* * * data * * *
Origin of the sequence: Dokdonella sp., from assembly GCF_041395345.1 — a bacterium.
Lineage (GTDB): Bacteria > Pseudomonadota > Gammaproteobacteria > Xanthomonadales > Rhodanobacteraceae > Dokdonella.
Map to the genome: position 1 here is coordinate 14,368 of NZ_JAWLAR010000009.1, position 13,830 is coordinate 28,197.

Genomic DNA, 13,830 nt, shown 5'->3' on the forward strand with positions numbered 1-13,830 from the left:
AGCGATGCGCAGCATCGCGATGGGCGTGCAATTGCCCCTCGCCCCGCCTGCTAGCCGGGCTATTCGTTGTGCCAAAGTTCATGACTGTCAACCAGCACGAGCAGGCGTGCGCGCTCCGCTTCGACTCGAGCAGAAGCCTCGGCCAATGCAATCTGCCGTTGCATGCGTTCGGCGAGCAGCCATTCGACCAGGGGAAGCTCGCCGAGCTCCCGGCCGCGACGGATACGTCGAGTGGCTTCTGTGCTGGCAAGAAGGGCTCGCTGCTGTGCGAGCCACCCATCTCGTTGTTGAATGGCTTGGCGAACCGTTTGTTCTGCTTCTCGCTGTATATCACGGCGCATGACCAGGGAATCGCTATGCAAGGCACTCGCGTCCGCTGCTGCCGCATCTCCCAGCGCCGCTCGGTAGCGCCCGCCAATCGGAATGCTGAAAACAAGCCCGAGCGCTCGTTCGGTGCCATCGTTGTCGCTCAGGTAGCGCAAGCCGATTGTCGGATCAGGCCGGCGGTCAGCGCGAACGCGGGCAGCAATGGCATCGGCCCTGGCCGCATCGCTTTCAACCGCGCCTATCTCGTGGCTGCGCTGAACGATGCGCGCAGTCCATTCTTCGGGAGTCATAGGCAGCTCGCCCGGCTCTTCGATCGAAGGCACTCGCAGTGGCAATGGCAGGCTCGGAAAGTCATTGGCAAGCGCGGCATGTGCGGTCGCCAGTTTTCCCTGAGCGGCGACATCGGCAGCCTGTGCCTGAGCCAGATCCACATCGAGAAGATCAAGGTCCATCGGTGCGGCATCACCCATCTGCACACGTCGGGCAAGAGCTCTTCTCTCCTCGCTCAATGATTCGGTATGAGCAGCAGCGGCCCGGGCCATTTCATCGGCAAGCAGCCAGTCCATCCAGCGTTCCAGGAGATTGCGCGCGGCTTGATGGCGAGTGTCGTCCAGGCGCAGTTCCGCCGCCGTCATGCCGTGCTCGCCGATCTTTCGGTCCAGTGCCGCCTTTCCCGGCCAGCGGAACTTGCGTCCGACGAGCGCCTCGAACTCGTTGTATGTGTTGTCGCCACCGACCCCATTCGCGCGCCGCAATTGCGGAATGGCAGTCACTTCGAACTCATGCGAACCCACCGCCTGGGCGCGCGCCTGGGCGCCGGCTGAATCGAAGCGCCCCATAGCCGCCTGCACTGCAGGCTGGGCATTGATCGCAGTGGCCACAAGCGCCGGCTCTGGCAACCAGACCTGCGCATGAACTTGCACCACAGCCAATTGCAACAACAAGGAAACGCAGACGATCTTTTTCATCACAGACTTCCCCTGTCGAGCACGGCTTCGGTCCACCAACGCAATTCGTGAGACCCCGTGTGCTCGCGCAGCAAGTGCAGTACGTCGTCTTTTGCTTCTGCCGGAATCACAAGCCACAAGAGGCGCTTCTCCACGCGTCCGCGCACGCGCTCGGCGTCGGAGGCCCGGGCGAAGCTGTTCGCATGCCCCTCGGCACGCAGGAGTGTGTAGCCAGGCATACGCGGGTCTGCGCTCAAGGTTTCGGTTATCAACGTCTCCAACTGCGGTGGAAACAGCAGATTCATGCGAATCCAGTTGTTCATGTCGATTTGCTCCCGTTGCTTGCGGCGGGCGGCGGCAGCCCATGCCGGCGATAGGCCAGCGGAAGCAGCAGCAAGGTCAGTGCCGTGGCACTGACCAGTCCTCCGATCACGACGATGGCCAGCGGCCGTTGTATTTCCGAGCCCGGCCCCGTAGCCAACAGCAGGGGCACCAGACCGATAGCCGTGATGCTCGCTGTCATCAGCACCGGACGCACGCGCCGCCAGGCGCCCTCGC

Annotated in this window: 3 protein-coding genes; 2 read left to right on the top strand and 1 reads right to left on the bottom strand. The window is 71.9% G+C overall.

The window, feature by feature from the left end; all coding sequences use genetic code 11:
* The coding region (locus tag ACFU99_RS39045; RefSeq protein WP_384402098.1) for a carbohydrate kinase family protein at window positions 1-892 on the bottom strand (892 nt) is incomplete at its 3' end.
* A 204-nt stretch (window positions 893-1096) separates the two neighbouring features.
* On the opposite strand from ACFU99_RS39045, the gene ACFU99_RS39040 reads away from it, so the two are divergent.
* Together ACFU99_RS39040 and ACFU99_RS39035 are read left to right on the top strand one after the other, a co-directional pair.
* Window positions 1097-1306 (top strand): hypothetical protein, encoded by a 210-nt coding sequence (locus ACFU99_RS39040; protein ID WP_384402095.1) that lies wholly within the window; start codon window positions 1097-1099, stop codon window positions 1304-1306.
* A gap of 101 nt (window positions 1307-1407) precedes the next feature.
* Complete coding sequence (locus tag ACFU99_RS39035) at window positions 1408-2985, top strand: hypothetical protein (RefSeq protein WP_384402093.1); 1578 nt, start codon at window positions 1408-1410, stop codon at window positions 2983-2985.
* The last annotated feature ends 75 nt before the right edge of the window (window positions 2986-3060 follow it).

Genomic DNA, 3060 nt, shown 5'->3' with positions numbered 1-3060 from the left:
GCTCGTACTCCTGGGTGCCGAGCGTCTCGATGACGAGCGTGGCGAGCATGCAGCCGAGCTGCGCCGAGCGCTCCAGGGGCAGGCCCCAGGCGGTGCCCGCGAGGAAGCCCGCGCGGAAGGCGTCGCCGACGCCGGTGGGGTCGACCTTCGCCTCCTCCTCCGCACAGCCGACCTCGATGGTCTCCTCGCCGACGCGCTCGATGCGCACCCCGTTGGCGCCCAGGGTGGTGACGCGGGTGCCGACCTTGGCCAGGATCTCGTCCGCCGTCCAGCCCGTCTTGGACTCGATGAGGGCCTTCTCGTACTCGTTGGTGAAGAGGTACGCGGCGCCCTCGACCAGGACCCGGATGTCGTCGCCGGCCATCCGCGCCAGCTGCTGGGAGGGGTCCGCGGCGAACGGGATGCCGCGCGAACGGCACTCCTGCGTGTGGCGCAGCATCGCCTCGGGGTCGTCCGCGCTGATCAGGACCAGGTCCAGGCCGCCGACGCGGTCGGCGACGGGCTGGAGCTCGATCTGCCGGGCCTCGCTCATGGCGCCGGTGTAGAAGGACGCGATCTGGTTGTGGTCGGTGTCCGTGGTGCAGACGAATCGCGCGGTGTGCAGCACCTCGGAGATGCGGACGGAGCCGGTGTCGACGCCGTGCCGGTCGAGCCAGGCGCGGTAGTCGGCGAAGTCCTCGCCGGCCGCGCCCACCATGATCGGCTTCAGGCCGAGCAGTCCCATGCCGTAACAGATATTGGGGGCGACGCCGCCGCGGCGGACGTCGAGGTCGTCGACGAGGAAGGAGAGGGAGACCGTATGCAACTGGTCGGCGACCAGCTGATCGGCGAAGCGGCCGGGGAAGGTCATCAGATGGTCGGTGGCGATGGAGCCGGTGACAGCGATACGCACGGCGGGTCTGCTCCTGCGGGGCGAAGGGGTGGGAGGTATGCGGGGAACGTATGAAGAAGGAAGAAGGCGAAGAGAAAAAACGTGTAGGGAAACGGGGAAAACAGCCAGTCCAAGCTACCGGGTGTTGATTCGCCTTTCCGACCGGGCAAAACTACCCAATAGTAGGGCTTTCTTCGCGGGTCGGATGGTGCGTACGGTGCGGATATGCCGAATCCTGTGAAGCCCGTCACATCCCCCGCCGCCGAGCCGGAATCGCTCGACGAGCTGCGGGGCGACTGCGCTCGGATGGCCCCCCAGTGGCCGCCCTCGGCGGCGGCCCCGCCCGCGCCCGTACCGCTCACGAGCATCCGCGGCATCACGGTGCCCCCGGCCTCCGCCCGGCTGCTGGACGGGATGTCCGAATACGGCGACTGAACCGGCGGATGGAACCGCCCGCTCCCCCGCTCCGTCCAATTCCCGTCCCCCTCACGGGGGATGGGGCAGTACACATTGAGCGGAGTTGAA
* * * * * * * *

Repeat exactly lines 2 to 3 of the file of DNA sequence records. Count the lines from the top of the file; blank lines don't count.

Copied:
Lineage (GTDB): Bacteria > Pseudomonadota > Gammaproteobacteria > Xanthomonadales > Rhodanobacteraceae > Dokdonella.
Map to the genome: position 1 here is coordinate 14,368 of NZ_JAWLAR010000009.1, position 13,830 is coordinate 28,197.